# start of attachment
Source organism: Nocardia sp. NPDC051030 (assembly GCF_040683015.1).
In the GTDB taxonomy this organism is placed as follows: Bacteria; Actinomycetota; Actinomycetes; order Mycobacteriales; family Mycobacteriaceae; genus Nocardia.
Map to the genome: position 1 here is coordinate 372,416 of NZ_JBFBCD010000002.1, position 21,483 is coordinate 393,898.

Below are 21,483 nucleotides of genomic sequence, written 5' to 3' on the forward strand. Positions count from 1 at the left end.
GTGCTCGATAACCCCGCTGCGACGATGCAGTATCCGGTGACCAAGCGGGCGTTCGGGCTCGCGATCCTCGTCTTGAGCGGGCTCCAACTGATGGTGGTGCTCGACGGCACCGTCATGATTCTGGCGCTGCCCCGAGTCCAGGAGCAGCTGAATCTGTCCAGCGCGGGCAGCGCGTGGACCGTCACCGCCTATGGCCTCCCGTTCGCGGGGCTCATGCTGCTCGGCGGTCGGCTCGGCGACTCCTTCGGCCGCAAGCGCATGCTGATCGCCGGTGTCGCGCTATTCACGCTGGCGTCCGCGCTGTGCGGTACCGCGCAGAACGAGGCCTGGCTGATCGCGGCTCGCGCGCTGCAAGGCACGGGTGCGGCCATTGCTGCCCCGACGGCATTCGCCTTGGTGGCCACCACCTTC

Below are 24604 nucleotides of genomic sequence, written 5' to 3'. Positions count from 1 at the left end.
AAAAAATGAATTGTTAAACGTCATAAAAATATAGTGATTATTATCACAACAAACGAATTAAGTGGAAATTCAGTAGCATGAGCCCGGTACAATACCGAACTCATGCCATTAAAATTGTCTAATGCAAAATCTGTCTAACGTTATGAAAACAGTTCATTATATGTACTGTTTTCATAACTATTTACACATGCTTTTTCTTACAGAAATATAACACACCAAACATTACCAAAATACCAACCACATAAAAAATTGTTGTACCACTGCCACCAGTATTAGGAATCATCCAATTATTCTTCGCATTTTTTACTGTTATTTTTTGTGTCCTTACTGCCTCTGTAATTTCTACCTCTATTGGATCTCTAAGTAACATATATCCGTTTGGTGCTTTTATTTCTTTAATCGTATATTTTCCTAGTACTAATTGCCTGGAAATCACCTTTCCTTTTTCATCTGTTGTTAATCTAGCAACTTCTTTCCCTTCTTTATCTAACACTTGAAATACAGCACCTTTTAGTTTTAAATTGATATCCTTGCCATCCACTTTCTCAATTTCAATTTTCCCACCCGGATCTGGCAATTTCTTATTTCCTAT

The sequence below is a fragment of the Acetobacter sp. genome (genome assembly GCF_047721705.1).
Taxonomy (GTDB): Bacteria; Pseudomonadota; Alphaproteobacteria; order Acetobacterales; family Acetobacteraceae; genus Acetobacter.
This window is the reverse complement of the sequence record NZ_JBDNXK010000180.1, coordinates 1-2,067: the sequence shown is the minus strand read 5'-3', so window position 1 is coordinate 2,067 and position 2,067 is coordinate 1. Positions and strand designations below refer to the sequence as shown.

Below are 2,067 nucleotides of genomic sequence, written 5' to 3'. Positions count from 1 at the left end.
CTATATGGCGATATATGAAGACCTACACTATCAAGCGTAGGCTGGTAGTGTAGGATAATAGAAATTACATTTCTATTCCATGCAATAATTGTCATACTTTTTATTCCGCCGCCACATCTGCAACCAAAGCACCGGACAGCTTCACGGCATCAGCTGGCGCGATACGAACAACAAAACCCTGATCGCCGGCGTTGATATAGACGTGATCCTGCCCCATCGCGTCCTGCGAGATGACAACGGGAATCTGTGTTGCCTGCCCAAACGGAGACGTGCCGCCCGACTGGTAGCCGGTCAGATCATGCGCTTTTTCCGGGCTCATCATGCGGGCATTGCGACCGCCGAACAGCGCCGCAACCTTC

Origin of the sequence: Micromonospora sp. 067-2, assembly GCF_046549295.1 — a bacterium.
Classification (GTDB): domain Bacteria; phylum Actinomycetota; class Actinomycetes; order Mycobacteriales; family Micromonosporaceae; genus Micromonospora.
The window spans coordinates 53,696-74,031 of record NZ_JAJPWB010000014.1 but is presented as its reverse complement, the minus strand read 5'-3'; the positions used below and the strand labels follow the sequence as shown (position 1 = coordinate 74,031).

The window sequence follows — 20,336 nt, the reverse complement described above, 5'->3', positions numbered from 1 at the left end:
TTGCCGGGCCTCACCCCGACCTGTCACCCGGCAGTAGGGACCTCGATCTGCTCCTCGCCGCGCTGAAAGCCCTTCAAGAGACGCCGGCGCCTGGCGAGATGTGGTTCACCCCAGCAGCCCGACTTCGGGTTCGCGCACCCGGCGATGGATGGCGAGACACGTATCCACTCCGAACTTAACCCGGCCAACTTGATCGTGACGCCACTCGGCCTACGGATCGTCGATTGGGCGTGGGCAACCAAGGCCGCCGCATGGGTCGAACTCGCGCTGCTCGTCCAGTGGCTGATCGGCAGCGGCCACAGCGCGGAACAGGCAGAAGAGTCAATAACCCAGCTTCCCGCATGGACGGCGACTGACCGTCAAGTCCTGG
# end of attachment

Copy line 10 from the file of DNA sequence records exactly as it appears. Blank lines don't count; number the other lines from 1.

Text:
This window is the reverse complement of the sequence record NZ_JBDNXK010000180.1, coordinates 1-2,067: the sequence shown is the minus strand read 5'-3', so window position 1 is coordinate 2,067 and position 2,067 is coordinate 1. Positions and strand designations below refer to the sequence as shown.